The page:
Rescue teams pulled more bodies from the sea on Tuesday, bringing the death toll from Italy’s latest migration tragedy to 65, as prosecutors identified suspected smugglers who allegedly charged 8,000 euros (nearly $8,500) for each person making the “voyage of death” from Turkey to Italy.
Authorities delayed a planned viewing of the coffins to allow more time for identification of the bodies, as desperate relatives and friends arrived in the Calabrian city of Crotone in hope of finding their loved ones, some of whom hailed from Afghanistan.
“I am looking for my aunt and her three children,” said Aladdin Mohibzada, adding that he drove 25 hours from Germany to reach the makeshift morgue set up at a sports stadium. He said he had ascertained that his aunt and two of the children died, but that a 5-year-old survived and was being sheltered in a center for minors.
“We are looking into possibilities to send (the bodies) to Afghanistan, the bodies that are here,” he told The Associated Press outside the morgue. But he complained about a lack of information as authorities scrambled to cope with the disaster. “We are helpless here. We don’t know what we should do.”
At least 65 people, including 14 minors, died when their overcrowded wooden boat slammed into shoals 100 meters (yards) off the shore of Cutro and broke apart early Sunday in rough seas. Eighty people survived, but many more are feared dead since survivors indicated the boat had carried about 170 people when it set off last week from Izmir, Turkey.
Aid groups at the scene have said many of the passengers hailed from Afghanistan, including entire families, as well as from Pakistan, Syria and Iraq. Rescue teams pulled two bodies from the sea on Tuesday, bringing the toll to 65, police said.
Premier Giorgia Meloni sent a letter to European leaders demanding quick action on the continent’s longstanding migration problem, insisting that migrants must be stopped from risking their lives on dangerous sea crossings.
“The point is, the more people who set off, the more people risk dying,” she told RAI state television late Monday.
Meloni’s right-wing government, which swept elections last year in part on promises to crack down on migration, has concentrated on complicating efforts by humanitarian boats to make multiple rescues in the central Mediterranean by assigning them ports of disembarkation along Italy’s northern coasts. That means the vessels need more time to return to sea after bringing migrants aboard and taking them safely to shore.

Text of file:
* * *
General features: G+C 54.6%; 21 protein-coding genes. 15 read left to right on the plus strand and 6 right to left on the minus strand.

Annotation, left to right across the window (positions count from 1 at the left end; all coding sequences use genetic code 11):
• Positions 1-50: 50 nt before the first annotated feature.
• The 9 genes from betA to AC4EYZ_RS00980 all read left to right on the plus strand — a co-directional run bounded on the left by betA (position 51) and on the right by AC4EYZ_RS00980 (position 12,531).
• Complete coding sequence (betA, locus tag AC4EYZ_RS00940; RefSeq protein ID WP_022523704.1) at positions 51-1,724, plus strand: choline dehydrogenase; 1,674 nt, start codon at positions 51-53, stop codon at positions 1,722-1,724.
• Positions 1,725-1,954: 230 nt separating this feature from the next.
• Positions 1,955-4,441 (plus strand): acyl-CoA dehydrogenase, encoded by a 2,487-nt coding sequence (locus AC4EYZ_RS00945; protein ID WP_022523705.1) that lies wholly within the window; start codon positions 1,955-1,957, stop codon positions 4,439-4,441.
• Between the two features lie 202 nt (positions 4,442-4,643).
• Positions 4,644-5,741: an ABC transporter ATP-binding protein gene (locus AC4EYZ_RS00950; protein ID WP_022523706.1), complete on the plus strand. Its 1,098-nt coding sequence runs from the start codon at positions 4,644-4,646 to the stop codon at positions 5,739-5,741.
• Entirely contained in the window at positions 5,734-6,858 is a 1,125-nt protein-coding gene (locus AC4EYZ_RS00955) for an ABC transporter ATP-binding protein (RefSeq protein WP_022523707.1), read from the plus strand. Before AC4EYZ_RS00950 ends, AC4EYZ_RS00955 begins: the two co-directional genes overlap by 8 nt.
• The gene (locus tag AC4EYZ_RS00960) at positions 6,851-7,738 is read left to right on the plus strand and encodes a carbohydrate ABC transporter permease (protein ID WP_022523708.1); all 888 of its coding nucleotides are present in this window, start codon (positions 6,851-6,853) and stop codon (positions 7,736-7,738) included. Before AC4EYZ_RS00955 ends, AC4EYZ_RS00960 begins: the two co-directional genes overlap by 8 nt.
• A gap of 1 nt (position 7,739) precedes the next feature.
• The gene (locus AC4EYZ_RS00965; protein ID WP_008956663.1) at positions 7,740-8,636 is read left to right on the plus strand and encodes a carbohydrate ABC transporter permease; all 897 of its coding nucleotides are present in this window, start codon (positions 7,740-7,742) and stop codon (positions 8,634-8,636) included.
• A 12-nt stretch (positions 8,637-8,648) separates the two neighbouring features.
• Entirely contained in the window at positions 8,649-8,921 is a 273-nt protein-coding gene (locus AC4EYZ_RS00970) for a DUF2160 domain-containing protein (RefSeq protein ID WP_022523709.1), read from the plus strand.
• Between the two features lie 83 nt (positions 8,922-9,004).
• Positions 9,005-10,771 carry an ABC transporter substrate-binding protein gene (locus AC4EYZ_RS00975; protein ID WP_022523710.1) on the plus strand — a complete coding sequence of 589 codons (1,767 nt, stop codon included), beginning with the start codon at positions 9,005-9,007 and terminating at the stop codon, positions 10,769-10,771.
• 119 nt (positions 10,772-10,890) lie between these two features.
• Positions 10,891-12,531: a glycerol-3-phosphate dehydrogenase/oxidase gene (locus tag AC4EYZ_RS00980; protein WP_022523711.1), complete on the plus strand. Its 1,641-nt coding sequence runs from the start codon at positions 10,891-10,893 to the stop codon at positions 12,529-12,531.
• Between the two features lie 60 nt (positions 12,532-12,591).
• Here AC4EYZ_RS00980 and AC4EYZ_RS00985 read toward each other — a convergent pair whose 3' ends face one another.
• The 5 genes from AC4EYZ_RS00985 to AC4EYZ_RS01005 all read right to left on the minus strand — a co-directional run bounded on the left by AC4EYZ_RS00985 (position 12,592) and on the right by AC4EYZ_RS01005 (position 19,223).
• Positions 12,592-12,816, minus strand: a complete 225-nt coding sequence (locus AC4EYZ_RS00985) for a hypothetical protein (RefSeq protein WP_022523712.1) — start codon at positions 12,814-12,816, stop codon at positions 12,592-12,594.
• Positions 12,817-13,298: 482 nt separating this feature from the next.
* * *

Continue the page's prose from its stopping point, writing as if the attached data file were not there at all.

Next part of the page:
But aid groups’ rescue ships don’t normally operate in the area of Sunday’s shipwreck, which occurred off the Calabrian coast in the Ionian Sea. Rather, the aid groups generally operate in the central Mediterranean, rescuing migrants who set off from Libya or Tunisia — not from Turkey in the eastern Mediterranean.
Crotone prosecutor Giuseppe Capoccia confirmed investigators had identified three suspected smugglers, a Turk and two Pakistani nationals. A second Turk is believed to have escaped or died in the wreck.
Italy’s border police said in a statement that organizers of the crossing charged 8,000 euros (around $8,500) each for the “voyage of death.”
Interior Minister Matteo Piantedosi pushed back at suggestions that the rescue was delayed or affected by government policy discouraging aid groups from staying at sea to rescue migrants.
The EU border agency Frontex has said its aircraft spotted the boat off Crotone at 10:26 p.m. Saturday and alerted Italian authorities. Italy sent out two patrol vessels, but they had to turn back because of the poor weather.
Piantedosi told a parliamentary committee that the ship ran aground and broke apart at around 5 a.m. Sunday.
“There was no delay,” Piantedosi told Corriere della Sera. “Everything possible was done in absolutely prohibitive sea conditions.”
The Italian Coast Guard issued a statement on Tuesday saying Frontex had indicated that the migrants’ boat was “navigating normally” and that only one person could be seen above deck.
It added that an Italian border police vessel, “already operating in the sea” set out to intercept the migrant boat.
“At about 4:30 a.m., some indications by telephone from subjects on land, relative to a boat in danger a few meters from the coast, reached the Coast Guard,″ the statement said.
At that point, a Carabinieri police boat which had been alerted by border police “informed the Coast Guard about the shipwreck.”
In contrast to similar cases of migrant vessels in distress, “no phone indication ever came from migrants aboard” to the Coast Guard, the statement noted.
Not rarely, migrants aboard a vessel in distress contact Alarm Phone, a humanitarian support hotline which relays indications of boats in trouble in the Mediterranean to maritime authorities.
When briefing lawmakers, the interior minister cited figures supporting Italy’s long-held frustration that fellow European Union nations don’t honor pledges to accept a share of asylum-seeking migrants who reach Italy.
Piantedosi said that while these pledges covered some 8,000 migrant relocations from June last year through this month, only 387 people actually were transferred to other EU nations, with Germany taking in most of them.